Sound and Music

This caused the biggest headaches of the lot. On both XNA and Monogame, looped MP3 playback is not seamless – there’s a bit of a break when the sound ends before it restarts. On XNA, the way round that was to have the sound as a WAV file and use a SoundEffectInstance with IsLooped set to true.

However, in Android there is a limit on the size of a WAV file (about 1MB) – if an oversized sample is loaded, it will either cut off part way through or – if looped – not play at all. On top of this, even if it is not too big, a looped WAV file will cut off after a given time, which I understand is normal behaviour for the way Android handles WAVs.

Unfortunately, there is no easy answer to this problem. WAVs work fine for smaller, non-looped sounds, while OGG’s superior compression handles bigger effects (although these still cut off if too long). For looped sounds and music, the solutions I have so far are:

  • Convert to MP3 and trim: This only works if there’s a pause at the end of the sound or tune before it loops. By trimming a bit off the end of the MP3 (I found about a quarter of a second worked quite well), the delay between stop and restart will pad out the missing bit of silence and the sound will loop in time.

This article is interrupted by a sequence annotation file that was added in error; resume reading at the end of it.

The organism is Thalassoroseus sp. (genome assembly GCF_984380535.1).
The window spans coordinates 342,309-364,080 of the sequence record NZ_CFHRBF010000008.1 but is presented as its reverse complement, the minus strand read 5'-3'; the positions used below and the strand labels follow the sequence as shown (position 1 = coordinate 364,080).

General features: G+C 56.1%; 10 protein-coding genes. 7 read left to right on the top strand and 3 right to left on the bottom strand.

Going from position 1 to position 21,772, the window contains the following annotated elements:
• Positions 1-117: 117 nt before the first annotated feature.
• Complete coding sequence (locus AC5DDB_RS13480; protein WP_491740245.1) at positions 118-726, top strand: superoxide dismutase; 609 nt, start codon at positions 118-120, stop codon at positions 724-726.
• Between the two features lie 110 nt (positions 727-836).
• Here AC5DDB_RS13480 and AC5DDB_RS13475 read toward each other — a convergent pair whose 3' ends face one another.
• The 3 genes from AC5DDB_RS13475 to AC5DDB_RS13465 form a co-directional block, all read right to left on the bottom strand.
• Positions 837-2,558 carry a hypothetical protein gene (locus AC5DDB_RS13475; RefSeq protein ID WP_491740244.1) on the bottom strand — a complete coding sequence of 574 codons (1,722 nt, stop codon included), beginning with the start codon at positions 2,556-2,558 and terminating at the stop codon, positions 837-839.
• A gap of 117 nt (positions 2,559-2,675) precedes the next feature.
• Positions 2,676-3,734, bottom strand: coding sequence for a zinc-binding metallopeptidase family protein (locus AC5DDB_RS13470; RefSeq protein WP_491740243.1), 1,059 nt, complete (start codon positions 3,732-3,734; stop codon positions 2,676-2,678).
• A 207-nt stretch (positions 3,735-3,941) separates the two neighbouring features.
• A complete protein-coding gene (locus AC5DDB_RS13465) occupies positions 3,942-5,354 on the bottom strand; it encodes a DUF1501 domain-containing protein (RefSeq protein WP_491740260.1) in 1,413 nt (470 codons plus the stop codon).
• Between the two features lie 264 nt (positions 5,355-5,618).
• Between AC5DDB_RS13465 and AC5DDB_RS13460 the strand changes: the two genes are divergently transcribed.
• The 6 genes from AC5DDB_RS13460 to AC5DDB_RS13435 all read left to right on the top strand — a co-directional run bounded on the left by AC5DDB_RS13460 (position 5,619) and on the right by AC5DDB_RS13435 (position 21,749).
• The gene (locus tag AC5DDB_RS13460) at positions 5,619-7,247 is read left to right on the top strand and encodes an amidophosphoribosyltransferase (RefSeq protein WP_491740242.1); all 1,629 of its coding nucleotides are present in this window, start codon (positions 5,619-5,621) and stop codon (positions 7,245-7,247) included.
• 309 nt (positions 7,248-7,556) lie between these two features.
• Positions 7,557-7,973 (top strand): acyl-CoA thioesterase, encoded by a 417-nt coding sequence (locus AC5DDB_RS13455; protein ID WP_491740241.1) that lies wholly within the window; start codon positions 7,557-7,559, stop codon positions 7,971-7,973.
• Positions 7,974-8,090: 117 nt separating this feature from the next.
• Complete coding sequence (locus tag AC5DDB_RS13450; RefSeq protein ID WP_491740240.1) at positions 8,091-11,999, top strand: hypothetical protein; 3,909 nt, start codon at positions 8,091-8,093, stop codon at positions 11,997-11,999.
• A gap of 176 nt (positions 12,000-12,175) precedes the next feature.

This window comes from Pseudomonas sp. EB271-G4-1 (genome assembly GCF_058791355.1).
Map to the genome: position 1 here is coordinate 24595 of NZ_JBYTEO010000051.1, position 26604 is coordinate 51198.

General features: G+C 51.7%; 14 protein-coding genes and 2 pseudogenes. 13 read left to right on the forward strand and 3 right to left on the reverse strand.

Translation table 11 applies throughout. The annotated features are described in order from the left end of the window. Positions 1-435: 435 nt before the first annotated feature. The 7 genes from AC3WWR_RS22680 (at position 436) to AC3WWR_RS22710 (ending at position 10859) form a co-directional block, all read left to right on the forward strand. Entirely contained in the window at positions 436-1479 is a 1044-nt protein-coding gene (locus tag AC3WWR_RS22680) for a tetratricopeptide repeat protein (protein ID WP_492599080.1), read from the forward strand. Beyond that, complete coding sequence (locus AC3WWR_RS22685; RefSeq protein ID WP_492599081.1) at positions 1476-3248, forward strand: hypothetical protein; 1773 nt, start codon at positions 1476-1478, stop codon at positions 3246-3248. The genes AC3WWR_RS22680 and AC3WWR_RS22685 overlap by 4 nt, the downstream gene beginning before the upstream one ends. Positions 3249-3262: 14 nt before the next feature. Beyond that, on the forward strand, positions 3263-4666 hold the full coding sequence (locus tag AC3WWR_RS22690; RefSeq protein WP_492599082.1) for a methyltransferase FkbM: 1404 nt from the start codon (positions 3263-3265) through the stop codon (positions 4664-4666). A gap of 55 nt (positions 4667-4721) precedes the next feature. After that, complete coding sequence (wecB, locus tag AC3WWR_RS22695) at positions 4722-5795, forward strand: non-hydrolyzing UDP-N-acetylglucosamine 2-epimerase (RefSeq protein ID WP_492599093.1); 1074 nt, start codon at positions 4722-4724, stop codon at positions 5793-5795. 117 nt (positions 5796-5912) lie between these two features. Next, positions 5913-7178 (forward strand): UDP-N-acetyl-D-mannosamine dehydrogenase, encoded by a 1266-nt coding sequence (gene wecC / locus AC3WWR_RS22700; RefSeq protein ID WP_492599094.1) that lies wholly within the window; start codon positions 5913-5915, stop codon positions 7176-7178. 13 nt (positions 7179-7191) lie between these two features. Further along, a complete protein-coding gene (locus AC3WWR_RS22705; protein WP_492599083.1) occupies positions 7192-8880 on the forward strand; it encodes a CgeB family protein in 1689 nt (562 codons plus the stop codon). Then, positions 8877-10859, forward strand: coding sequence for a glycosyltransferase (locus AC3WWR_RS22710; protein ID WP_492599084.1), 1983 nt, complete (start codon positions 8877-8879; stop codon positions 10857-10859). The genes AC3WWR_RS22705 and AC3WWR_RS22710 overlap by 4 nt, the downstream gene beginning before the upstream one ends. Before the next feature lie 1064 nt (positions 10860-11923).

• Repeat the sound/tune multiple times in a single MP3: If the maximum duration that the sound/tune needs to play for is known, such as a level that only lasts for two minutes, load the WAV into a decent audio editing tool (like Audacity), copy-paste it end to end as many times as required in order to run for the necessary length of time and export to MP3 (Audacity needs the LAME MP3 encoder to do this). This negates the need for looping.
  • Play the WAV every [n] updates: This method will allow looping over an unknown length of time, howver it is not a very good solution, as the loop timing for the sound has to devide by the duration of an update in order to loop correctly, plus you are at the mercy of any performance spikes etc.

Another Sound Gotcha: When playing MP3s in Android, make sure MediaPlayer.IsRepeating is set to false. The MP3 will loop regardless of whether or not this flag is set – however, if set to true, the MP3 will start playing again upon exiting the game!

Closing Thoughts